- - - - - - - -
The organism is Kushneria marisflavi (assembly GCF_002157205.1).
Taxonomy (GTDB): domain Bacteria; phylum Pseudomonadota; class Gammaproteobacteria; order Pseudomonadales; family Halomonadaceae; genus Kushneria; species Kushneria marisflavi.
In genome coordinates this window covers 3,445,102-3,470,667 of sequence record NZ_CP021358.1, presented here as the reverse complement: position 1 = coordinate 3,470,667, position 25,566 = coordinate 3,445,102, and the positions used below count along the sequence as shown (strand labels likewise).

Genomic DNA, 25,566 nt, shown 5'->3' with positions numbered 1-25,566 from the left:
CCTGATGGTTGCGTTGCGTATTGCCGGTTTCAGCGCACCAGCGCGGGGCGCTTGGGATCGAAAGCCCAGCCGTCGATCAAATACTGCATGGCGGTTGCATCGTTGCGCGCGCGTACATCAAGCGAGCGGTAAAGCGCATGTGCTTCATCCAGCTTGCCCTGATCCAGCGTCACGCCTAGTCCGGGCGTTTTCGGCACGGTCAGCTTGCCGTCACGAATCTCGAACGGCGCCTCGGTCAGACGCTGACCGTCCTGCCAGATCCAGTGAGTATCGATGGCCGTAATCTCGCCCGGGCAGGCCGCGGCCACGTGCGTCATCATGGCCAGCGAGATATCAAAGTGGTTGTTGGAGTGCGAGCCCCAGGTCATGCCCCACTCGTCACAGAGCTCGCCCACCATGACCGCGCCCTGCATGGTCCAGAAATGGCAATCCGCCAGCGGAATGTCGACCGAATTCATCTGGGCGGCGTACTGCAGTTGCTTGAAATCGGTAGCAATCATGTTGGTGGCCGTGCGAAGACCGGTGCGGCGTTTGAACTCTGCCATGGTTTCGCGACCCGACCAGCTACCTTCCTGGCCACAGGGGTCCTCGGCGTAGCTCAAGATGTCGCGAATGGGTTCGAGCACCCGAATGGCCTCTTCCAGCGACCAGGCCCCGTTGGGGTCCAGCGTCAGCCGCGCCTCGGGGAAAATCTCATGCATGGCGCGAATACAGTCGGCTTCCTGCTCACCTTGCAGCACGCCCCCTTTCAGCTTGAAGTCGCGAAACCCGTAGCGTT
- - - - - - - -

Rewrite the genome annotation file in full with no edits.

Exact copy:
The organism is Kushneria marisflavi (assembly GCF_002157205.1).
Taxonomy (GTDB): domain Bacteria; phylum Pseudomonadota; class Gammaproteobacteria; order Pseudomonadales; family Halomonadaceae; genus Kushneria; species Kushneria marisflavi.
In genome coordinates this window covers 3,445,102-3,470,667 of sequence record NZ_CP021358.1, presented here as the reverse complement: position 1 = coordinate 3,470,667, position 25,566 = coordinate 3,445,102, and the positions used below count along the sequence as shown (strand labels likewise).

Genomic DNA, 25,566 nt, shown 5'->3' with positions numbered 1-25,566 from the left:
CCTGATGGTTGCGTTGCGTATTGCCGGTTTCAGCGCACCAGCGCGGGGCGCTTGGGATCGAAAGCCCAGCCGTCGATCAAATACTGCATGGCGGTTGCATCGTTGCGCGCGCGTACATCAAGCGAGCGGTAAAGCGCATGTGCTTCATCCAGCTTGCCCTGATCCAGCGTCACGCCTAGTCCGGGCGTTTTCGGCACGGTCAGCTTGCCGTCACGAATCTCGAACGGCGCCTCGGTCAGACGCTGACCGTCCTGCCAGATCCAGTGAGTATCGATGGCCGTAATCTCGCCCGGGCAGGCCGCGGCCACGTGCGTCATCATGGCCAGCGAGATATCAAAGTGGTTGTTGGAGTGCGAGCCCCAGGTCATGCCCCACTCGTCACAGAGCTCGCCCACCATGACCGCGCCCTGCATGGTCCAGAAATGGCAATCCGCCAGCGGAATGTCGACCGAATTCATCTGGGCGGCGTACTGCAGTTGCTTGAAATCGGTAGCAATCATGTTGGTGGCCGTGCGAAGACCGGTGCGGCGTTTGAACTCTGCCATGGTTTCGCGACCCGACCAGCTACCTTCCTGGCCACAGGGGTCCTCGGCGTAGCTCAAGATGTCGCGAATGGGTTCGAGCACCCGAATGGCCTCTTCCAGCGACCAGGCCCCGTTGGGGTCCAGCGTCAGCCGCGCCTCGGGGAAAATCTCATGCATGGCGCGAATACAGTCGGCTTCCTGCTCACCTTGCAGCACGCCCCCTTTCAGCTTGAAGTCGCGAAACCCGTAGCGTT